California bill would give speed power to local governments

| Thursday, September 01, 2011

A bill nearing completion at the California statehouse would give communities leeway in setting speed limits and, as a result, reduce yellow light intervals.

Since 2004, California law has required cities to round up their speed limits starting at the 85th percentile of travel speeds. The posted speed must be rounded to the nearest 5 mph increment.

The state Senate voted unanimously on Tuesday, Aug. 30, to advance a bill – AB529 – to give local governments the option to round speed limits down after a traffic study.

The bill now awaits approval of changes in the Assembly before it can advance to Gov. Jerry Brown’s desk.

Supporters say the current setup allows speeders to dictate the limits set.

“This is one of the only sections of law where we allow scofflaws to set the law,” Assemblyman Mike Gatto, D-Los Angeles, told lawmakers during previous discussion on the bill.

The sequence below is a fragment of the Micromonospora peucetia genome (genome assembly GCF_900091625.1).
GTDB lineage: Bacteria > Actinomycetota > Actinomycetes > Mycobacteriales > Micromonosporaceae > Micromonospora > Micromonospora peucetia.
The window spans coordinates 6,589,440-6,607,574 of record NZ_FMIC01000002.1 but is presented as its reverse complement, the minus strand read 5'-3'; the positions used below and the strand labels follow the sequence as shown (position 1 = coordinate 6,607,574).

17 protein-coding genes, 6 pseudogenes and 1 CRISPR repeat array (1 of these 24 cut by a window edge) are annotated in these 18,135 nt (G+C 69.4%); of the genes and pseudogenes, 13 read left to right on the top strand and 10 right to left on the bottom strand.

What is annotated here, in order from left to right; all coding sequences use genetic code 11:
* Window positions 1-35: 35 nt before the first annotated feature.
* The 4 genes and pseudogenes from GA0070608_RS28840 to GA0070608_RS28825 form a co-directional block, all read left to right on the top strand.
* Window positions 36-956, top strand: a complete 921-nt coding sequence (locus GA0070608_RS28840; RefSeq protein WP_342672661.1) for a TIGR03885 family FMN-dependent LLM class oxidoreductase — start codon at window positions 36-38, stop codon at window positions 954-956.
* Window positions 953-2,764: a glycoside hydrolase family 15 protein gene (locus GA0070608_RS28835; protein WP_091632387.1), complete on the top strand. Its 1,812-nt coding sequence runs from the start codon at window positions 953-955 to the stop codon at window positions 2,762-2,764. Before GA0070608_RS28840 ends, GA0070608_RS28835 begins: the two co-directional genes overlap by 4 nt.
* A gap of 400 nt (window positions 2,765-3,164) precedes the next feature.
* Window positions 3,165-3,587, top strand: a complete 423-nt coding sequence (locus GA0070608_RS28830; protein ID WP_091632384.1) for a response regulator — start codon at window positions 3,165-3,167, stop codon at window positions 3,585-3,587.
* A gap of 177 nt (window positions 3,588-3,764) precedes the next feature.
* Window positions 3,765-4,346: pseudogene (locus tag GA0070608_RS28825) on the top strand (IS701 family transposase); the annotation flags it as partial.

Another issue resulting from lower posted speeds is shorter yellow times. In California, the yellow time on roads posted at 30 mph is 0.4 seconds less than at 35 mph.

The issue is of particular concern in California because communities throughout the state use red-light cameras under the guise of increasing safety on roadways. Violations can exceed $500 with court costs.

Critics of the plan to authorize lower speeds say the change provides communities an opportunity to set up speed traps. They say if politicians in California and elsewhere are truly concerned about safety they should make a point of extending yellow times or providing advance warning signs.

To view other legislative activities of interest for California, click here.

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